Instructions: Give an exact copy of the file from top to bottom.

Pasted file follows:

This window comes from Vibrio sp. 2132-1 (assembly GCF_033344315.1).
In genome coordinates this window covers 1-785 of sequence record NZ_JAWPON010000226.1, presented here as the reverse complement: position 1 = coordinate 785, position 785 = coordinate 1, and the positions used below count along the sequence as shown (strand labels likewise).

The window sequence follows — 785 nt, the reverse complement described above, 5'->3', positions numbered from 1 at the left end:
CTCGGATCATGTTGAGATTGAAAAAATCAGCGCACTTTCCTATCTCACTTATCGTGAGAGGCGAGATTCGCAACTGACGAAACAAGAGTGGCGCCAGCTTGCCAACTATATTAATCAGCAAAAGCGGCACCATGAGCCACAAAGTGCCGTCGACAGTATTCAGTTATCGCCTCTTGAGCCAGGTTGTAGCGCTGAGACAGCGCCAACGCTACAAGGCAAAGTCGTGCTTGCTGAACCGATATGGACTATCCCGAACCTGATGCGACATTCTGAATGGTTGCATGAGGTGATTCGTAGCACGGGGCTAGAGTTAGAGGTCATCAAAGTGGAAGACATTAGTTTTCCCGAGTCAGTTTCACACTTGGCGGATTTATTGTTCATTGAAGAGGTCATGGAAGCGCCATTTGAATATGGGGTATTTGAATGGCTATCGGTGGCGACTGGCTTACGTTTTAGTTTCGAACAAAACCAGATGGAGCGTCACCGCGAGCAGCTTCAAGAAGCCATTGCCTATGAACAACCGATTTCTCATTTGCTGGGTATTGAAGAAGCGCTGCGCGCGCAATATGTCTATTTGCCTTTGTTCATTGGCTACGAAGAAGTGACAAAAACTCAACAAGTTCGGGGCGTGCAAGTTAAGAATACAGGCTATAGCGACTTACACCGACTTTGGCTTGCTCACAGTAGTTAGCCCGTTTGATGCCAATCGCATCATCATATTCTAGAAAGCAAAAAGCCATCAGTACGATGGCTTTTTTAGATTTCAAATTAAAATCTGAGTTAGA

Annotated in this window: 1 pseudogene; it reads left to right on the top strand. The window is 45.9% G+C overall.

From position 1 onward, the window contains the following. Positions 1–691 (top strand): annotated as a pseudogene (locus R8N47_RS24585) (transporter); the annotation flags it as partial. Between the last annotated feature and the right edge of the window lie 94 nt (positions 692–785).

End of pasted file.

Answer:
This window comes from Vibrio sp. 2132-1 (assembly GCF_033344315.1).
In genome coordinates this window covers 1-785 of sequence record NZ_JAWPON010000226.1, presented here as the reverse complement: position 1 = coordinate 785, position 785 = coordinate 1, and the positions used below count along the sequence as shown (strand labels likewise).

The window sequence follows — 785 nt, the reverse complement described above, 5'->3', positions numbered from 1 at the left end:
CTCGGATCATGTTGAGATTGAAAAAATCAGCGCACTTTCCTATCTCACTTATCGTGAGAGGCGAGATTCGCAACTGACGAAACAAGAGTGGCGCCAGCTTGCCAACTATATTAATCAGCAAAAGCGGCACCATGAGCCACAAAGTGCCGTCGACAGTATTCAGTTATCGCCTCTTGAGCCAGGTTGTAGCGCTGAGACAGCGCCAACGCTACAAGGCAAAGTCGTGCTTGCTGAACCGATATGGACTATCCCGAACCTGATGCGACATTCTGAATGGTTGCATGAGGTGATTCGTAGCACGGGGCTAGAGTTAGAGGTCATCAAAGTGGAAGACATTAGTTTTCCCGAGTCAGTTTCACACTTGGCGGATTTATTGTTCATTGAAGAGGTCATGGAAGCGCCATTTGAATATGGGGTATTTGAATGGCTATCGGTGGCGACTGGCTTACGTTTTAGTTTCGAACAAAACCAGATGGAGCGTCACCGCGAGCAGCTTCAAGAAGCCATTGCCTATGAACAACCGATTTCTCATTTGCTGGGTATTGAAGAAGCGCTGCGCGCGCAATATGTCTATTTGCCTTTGTTCATTGGCTACGAAGAAGTGACAAAAACTCAACAAGTTCGGGGCGTGCAAGTTAAGAATACAGGCTATAGCGACTTACACCGACTTTGGCTTGCTCACAGTAGTTAGCCCGTTTGATGCCAATCGCATCATCATATTCTAGAAAGCAAAAAGCCATCAGTACGATGGCTTTTTTAGATTTCAAATTAAAATCTGAGTTAGA

Annotated in this window: 1 pseudogene; it reads left to right on the top strand. The window is 45.9% G+C overall.

From position 1 onward, the window contains the following. Positions 1–691 (top strand): annotated as a pseudogene (locus R8N47_RS24585) (transporter); the annotation flags it as partial. Between the last annotated feature and the right edge of the window lie 94 nt (positions 692–785).